For our investigation, we decided to use the equations given by Le Maho et al. (Le Maho et al., 1976),because captive penguins kept outside and grouped loosely most likely still experience the effects of low wind speeds. Several authors(Stonehouse, 1967; Drent and Stonehouse, 1971; Le Maho et al., 1976; Taylor, 1986; Stahel et al., 1987; Dawson et al., 1999) support the view that the compact nature of penguin plumage confers a high resistance to disorganization and penetration by wind, except in strong wind speeds(>5 m s–1). Consequently, these authors argue that heat loss by convection is negligible at low wind speeds. Similarly, Chappell et al. (Chappell et al., 1989)found that metabolic rate of Adélie penguins increases at high wind speeds, especially when ambient temperatures are low. The same should be true for emperor penguins facing wind speeds averaging 4.9 m s–1at mean ambient temperatures of –16.6°C. Goldstein(Goldstein, 1983) modelled the combined effects of low temperatures and wind speeds on the birds'mass-specific field metabolic rate (sFMRTaV):
\[\mathrm{sFMR}_{\mathrm{TaV}}=\mathrm{sFMR}_{\mathrm{Ta}}+[(\mathrm{b}V^{0.5}){/}M],\]
where sFMRTa=sFMR at ambient temperature (Ta)without wind, V=wind speed in m s–1 and M=body mass in kg, and
\[\ \mathrm{b}=0.0092m^{0.66}{\times}{\Delta}T^{0.32},\]
(1)
where m=body mass in g, andΔ T=TaTLcrit of the birds in °C.

Chappell et al. (Chappell et al.,1989) measured metabolic rates in Adélie penguins at ambient temperatures of –20°C, i.e. 10°C below their lower critical temperature (TLcrit) and wind speed of 5.7 m s–1, and found values that were even higher than the metabolic rate predicted by Goldstein's model(Goldstein, 1983). They attributed this difference to an increase in heat loss through poorly insulated flippers. However, the ratio between flipper surface area and whole body surface area in Adélie penguins is much greater than in emperor penguins, which are adapted to breed during the Antarctic winter(Le Maho, 1977).

We therefore applied Goldstein's model(Goldstein, 1983) to the emperor penguins exposed to average wind speeds of 4.9 m s–1. Hence,
\[\ \mathrm{sFMR}_{1}=\mathrm{sFMR}_{\mathrm{LG}}+[(\mathrm{b}V^{0.5}){/}M],\]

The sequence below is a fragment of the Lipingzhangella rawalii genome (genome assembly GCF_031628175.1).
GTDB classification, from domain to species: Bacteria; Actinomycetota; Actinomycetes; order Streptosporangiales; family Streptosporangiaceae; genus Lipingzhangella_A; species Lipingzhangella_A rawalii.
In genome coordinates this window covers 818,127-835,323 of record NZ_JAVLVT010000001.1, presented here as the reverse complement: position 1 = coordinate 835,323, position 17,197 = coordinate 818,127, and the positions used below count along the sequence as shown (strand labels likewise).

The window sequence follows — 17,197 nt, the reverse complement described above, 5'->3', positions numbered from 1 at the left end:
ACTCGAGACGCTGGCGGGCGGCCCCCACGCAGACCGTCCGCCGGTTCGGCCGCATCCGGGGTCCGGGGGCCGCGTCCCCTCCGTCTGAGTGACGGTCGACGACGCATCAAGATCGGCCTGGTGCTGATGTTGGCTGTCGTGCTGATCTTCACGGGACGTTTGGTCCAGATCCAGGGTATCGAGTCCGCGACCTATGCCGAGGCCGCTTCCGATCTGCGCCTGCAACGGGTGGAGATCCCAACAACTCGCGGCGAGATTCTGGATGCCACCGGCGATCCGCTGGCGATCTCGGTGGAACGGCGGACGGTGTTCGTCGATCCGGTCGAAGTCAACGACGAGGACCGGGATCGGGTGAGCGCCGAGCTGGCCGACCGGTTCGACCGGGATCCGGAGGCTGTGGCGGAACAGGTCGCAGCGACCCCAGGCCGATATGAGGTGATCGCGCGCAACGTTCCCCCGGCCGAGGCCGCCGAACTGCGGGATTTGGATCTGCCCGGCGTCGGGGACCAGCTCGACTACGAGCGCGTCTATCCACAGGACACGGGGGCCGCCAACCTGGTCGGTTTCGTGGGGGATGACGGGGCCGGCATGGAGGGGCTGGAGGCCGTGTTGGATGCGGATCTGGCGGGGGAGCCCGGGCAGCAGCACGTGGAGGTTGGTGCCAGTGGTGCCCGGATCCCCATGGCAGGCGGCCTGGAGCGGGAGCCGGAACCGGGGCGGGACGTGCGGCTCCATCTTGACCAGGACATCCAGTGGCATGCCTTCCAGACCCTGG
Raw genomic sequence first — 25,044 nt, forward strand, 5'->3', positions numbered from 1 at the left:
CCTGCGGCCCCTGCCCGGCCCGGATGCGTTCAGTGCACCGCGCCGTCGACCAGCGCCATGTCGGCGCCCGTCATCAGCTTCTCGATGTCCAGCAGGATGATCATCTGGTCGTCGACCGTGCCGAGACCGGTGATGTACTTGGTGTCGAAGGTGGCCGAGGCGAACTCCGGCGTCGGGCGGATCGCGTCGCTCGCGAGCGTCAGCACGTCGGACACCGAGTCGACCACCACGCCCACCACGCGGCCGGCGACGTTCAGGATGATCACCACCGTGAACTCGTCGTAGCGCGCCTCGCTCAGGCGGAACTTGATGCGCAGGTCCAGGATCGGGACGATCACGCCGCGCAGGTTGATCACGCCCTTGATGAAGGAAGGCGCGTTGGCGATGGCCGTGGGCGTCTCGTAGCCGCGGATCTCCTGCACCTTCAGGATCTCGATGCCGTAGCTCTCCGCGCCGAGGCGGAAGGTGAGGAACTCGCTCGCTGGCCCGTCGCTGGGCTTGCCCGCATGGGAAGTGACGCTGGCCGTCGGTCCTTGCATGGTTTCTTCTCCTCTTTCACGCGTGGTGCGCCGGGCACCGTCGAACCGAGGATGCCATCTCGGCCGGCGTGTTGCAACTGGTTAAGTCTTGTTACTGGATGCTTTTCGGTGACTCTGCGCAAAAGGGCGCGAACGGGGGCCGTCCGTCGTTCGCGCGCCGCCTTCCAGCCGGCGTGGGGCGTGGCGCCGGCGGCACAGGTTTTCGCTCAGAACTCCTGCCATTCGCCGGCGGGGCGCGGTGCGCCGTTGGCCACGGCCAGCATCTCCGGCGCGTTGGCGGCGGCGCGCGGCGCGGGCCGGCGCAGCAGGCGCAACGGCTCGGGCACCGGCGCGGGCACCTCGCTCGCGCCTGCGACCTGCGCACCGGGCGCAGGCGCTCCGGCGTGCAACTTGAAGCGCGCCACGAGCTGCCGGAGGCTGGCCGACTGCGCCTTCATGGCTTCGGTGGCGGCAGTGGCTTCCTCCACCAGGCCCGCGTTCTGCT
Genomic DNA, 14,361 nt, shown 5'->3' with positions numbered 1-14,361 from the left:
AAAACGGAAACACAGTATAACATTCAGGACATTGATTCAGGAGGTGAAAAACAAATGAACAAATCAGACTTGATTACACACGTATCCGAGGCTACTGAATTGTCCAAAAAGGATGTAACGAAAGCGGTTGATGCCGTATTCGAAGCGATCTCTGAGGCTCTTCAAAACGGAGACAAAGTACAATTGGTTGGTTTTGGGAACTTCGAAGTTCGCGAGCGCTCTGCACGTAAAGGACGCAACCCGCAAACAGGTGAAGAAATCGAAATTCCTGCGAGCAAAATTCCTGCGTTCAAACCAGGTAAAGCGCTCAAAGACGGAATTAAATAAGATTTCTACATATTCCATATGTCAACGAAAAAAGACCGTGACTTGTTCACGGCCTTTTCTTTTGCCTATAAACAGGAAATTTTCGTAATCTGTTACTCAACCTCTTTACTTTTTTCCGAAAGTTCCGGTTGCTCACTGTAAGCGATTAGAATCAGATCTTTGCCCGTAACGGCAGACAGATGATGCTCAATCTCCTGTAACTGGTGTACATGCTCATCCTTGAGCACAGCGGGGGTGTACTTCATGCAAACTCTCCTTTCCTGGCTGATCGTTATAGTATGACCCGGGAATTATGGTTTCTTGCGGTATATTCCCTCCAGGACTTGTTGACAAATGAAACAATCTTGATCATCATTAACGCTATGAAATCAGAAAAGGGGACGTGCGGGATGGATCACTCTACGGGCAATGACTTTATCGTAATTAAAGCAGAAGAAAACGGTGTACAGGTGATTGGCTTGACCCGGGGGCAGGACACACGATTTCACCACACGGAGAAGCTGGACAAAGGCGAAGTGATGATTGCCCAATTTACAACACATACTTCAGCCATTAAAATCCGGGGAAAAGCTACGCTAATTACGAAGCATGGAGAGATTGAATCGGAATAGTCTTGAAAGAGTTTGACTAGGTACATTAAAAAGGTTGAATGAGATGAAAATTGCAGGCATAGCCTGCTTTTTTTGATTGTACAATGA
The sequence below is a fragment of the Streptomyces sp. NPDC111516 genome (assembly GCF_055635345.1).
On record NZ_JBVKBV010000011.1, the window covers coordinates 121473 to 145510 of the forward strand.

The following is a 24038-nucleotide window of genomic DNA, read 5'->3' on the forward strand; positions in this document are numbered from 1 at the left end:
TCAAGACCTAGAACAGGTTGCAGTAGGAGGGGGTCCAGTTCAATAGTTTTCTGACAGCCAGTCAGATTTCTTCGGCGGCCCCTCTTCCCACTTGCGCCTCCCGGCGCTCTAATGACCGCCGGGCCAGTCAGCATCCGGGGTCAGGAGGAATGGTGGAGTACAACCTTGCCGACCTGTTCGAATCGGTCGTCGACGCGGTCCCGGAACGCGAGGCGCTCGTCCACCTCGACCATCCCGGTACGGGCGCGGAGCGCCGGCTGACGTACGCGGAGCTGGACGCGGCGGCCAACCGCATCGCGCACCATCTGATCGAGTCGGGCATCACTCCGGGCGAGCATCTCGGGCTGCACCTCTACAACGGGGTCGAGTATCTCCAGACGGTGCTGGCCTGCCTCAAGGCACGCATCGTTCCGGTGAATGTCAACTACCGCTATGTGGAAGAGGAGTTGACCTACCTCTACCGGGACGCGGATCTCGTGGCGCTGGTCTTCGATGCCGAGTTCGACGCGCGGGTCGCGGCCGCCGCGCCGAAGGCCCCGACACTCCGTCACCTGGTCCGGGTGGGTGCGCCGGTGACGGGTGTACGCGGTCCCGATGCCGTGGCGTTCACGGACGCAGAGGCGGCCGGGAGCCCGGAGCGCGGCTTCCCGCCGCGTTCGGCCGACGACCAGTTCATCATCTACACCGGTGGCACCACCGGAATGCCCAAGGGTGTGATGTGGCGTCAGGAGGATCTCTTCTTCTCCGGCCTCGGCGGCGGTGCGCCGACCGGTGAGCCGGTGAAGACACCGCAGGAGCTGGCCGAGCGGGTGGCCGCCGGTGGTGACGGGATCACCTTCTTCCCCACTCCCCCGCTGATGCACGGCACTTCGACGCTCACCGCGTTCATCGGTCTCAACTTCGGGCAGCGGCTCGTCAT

(2)
with sFMRI for sFMRisolated, and sFMRLG for sFMRloosely grouped, V=4.9 m s–1,b=0.0092m0.66×ΔT0.32(m=30 000 g for a standard incubating male emperor penguin andΔ T=6.6°C, with Ta=–16.6°C and TLcrit=–10°C).
sFMRLG can be derived from the established equation(Le Maho et al., 1976) for penguins exposed to low winds and Ta from –30°C to –10°C:
\[\ \mathrm{sFMR}_{\mathrm{LG}}=1.08-0.08T_{\mathrm{a}}.\]
(3)
Therefore, at Ta of –16.6°C, with no or low winds,
\[\ \mathrm{sFMR}_{\mathrm{LG}}=2.41{\ }\mathrm{W}{\ }\mathrm{kg}^{-1},\]
(4)
and
\[\ \mathrm{sFMR}_{1}=2.41+[(0.0092{\times}30000^{0.66}{\times}6.6^{0.32}{\times}4.9^{0.5}){/}30]=3.53{\ }\mathrm{W}{\ }\mathrm{kg}^{-1}.\]
(5)
Following these equations, a 30 kg bird isolated at the colony would have a metabolic rate as high as 106 W, and a loosely grouped bird, sheltered from the wind by its surrounding conspecifics, would have a metabolic rate of 72 W:this represents a reduction in metabolic rate of 32%.
Fig. 3.

Summary of microclimatic conditions experienced by isolated, loosely grouped and free-ranging birds, and associated benefits.

Fig. 3.

Summary of microclimatic conditions experienced by isolated, loosely grouped and free-ranging birds, and associated benefits.

The metabolic rates derived from the above equations are much higher than the mean estimated metabolic rates calculated from previous studies by,respectively, 17% for isolated birds and 28% for loosely grouped birds(Groscolas, 1988; Ancel et al., 1997)(Fig. 2). However, the mean reduction in metabolic rate and body mass loss of birds loosely grouped compared with isolated ones was 39% and 40%, respectively. This is close to the 32% reduction estimated using Goldstein's model(Goldstein, 1983). This estimate is based on equations that were established from metabolic measurements of penguins isolated in the laboratory. The higher metabolic rate estimated using Goldstein's model(Goldstein, 1983) could possibly be due to the stress caused by the manipulations. The calculations,derived from respirometry measurements, would then underestimate the metabolic rate reduction of loosely grouped penguins compared with isolated birds by 7%. This could be explained by the fact that we estimated only the thermal effects, whereas reduction in daily body mass loss(Prévost, 1961; Prévost and Sapin-Jaloustre,1964) encompasses all thermal and additional stress or physiological effects. In conclusion, emperor penguins able to stay in a group, even when loosely structured, gain an average thermal and, hence,energetic benefit of 32%, simply by sheltering themselves from the wind-chill.

Estimating energetic benefits from the warming of ambient temperatures and the reduction in cold-exposed body surfaces: loosely grouped versus free-ranging birds

The next step was to determine how much of the 26% reduction in body mass loss or the 21% reduction in metabolic rate, observed in free-ranging vs loosely grouped birds, is due to the temperature microclimate created inside a free-ranging group and to the reduction in the birds'cold-exposed body surfaces (Fig. 3).